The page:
Epilepsy can strike anyone at any time. Preemies are at risk, kids with Autism are at risk, people with Alzheimer’s and who’ve had strokes can develop epilepsy, people with brain tumors can seize and our fighting troops who have sustained Traumatic Brain Injury (TBI) often suffer from epilepsy—or, it can just happen. It seems likely that while other diseases are on the decline, because of changes in lifestyle and early detection, epilepsy might be on the rise.
I often mention the number of people afflicted with epilepsy in an effort to underscore how obscure the disorder remains. It might be likely that—without being aware of it—we each know someone who suffers from epilepsy, though perhaps they're in hiding. Many people with epilepsy wear a cloak of shame because it is still a closeted disorder with a history of great stigma, fear and misunderstanding.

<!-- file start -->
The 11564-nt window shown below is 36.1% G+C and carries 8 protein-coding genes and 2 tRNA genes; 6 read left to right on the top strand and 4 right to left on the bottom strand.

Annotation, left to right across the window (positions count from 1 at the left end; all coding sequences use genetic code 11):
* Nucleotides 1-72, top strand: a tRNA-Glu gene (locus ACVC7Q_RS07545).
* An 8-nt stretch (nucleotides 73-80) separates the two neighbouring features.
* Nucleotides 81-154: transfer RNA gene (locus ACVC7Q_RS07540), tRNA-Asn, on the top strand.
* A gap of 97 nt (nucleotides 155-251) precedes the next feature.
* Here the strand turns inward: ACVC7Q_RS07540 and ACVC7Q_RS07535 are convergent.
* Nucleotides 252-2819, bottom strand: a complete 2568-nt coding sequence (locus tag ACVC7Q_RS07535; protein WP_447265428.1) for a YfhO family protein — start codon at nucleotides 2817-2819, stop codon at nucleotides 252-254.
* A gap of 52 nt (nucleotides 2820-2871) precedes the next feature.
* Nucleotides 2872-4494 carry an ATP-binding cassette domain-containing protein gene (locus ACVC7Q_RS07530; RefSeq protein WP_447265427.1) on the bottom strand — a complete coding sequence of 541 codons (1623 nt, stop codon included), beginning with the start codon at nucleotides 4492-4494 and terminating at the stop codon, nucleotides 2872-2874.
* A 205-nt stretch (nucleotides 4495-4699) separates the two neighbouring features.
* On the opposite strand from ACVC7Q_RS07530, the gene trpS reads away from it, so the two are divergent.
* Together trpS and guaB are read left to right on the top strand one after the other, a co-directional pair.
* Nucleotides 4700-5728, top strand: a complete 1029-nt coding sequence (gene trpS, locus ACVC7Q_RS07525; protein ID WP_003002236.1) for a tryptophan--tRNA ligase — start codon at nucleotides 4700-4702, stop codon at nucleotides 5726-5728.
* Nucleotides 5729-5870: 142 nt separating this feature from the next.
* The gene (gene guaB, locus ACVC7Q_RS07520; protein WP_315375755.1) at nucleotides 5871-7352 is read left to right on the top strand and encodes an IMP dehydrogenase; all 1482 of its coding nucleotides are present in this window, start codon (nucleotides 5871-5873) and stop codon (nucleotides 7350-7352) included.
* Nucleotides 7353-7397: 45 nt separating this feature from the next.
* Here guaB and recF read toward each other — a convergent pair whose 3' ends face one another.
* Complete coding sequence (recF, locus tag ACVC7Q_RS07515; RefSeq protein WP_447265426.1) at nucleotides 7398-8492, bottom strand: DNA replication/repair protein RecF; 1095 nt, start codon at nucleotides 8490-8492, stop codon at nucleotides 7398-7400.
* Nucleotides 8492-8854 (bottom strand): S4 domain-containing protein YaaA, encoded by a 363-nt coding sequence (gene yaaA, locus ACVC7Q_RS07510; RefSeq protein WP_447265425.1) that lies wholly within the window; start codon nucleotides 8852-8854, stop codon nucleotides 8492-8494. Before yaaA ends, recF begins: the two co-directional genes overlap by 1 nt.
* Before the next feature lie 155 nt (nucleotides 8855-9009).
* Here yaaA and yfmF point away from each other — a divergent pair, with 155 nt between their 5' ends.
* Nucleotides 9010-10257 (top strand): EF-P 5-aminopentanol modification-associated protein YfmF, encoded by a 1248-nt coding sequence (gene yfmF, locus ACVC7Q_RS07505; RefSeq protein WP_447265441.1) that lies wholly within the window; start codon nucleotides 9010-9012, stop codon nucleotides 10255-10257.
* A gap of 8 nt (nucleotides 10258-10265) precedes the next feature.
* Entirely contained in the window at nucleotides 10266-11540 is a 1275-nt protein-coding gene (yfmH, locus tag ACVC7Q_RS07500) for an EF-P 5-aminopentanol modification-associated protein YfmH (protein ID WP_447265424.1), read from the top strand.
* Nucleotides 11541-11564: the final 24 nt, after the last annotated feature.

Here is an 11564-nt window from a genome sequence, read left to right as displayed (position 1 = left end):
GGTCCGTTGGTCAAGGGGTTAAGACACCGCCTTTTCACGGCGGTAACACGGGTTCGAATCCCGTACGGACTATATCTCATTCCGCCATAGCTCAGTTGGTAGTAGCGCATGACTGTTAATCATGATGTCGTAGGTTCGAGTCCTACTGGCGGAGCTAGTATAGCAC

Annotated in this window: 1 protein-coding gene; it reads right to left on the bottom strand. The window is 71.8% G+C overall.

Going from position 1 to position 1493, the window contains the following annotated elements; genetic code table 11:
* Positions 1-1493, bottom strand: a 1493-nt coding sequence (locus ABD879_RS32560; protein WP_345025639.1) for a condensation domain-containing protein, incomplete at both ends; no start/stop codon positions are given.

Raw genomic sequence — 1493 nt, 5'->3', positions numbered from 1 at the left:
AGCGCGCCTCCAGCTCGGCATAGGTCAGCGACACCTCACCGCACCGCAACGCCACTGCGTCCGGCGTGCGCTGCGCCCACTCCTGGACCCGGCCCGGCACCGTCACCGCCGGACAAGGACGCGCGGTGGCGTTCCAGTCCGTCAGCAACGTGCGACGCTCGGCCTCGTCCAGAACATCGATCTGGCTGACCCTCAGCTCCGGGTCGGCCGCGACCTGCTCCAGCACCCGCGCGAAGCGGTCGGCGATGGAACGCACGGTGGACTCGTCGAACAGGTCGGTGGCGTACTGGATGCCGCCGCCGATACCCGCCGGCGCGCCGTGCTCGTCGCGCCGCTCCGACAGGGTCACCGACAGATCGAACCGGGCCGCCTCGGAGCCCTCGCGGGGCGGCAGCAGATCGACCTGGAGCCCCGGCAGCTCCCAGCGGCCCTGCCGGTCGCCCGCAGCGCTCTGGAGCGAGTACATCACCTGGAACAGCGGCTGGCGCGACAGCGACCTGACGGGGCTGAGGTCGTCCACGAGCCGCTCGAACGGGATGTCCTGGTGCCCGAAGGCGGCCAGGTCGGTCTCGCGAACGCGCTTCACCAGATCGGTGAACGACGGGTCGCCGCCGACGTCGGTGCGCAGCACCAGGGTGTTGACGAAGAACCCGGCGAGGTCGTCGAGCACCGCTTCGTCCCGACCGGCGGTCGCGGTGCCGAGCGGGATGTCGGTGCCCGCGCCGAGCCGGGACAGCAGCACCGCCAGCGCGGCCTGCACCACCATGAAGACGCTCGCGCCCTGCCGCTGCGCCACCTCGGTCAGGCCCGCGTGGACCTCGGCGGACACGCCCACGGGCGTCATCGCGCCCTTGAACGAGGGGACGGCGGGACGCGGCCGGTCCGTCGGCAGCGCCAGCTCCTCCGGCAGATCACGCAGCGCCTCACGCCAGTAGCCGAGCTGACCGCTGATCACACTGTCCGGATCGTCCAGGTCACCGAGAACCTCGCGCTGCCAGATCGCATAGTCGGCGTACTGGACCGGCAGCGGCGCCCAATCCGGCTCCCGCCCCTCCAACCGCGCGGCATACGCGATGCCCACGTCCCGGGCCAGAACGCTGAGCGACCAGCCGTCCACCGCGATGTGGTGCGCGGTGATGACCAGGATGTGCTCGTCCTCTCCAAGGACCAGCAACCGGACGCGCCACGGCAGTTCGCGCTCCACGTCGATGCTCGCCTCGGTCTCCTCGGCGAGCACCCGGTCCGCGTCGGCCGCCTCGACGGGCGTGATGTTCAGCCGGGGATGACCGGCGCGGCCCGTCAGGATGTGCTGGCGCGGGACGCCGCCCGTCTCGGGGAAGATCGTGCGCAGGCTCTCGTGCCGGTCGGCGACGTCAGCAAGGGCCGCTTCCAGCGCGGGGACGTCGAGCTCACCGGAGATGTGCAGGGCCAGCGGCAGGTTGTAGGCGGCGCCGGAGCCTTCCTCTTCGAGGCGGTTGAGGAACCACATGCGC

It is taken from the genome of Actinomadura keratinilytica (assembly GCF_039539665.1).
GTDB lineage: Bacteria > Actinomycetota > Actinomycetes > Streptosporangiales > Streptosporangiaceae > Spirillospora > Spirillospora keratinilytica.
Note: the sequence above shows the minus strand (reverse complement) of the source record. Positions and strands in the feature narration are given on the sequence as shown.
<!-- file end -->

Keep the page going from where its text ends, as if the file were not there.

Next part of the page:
Three million Americans suffer from epilepsy, more than multiple sclerosis, cerebral palsy, muscular dystrophy, and Parkinson’s disease combined. As many new cases and annual deaths occur from epilepsy as from breast cancer. Yet funding for epilepsy pales in comparison and, regrettably, it remains off of society's radar.
To learn more please go to my Epilepsy Facts page and view these archived blog posts:
the truth about epilepsy
the stigma of seizures
scores of seizures
Please share Calvin's story with your friends. Help bring us one step
closer to a cure. It's not hard, just do it one story at a time.